YES: Humour can be expressed or delivered with serious intention and content when it is perceived and utilized as a suitable platform to communicate serious societal matters to society and stakeholders.
Politicians may utilize humour in their endeavors to convey either policy or ideological matters more effectively to the public.
The mass media may utilize humour through various platforms to provoke audiences and readers into deeper reflection on contemporary political and social issues.
Humour may be utilized by its practitioners to draw insights into the cultural beliefs, practices and idiosyncrasies of their own societies, often in a self-deprecating and ironic manner that both entertains and invites self-reflection.
Occasionally, practitioners of the Arts may utilize humour in either linguistic or visual forms to provide deeply philosophical insights, thereby enriching our appreciation of the human condition.
NO: The nature of humour in its various forms and practices revolves around making light of subject matter, making it unsuitable to communicating serious societal matters to society and stakeholders.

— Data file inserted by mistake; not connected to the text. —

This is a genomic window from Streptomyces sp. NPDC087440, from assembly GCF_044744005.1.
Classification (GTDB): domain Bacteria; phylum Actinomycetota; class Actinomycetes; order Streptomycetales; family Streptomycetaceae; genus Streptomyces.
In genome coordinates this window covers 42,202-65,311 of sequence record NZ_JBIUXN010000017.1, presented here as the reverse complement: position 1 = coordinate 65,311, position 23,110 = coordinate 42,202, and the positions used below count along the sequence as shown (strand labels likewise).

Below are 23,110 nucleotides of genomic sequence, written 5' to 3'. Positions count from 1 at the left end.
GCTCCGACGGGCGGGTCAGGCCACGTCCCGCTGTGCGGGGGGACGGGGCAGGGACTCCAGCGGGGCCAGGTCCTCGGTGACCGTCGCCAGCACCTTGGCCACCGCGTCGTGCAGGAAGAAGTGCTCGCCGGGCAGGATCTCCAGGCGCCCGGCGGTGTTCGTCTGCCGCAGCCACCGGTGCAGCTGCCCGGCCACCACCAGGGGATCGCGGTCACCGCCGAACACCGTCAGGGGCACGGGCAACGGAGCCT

Leaders in positions of power and influence may occasionally use humour that is in poor taste, thereby trivializing or even sabotaging the dignity of their office.
A large proportion of humour delivered by the mass media is often limited to the task of entertaining the masses through highly absurd or exaggerated language and action, with little or at best accidental value as political or social commentary.
Humour may be utilized by its practitioners to merely entertain through the use of well-known stereotypes or established themes, thereby reinforcing our comfortable worldviews towards societal institutions and practices rather than provoking us into questioning or reflecting on them.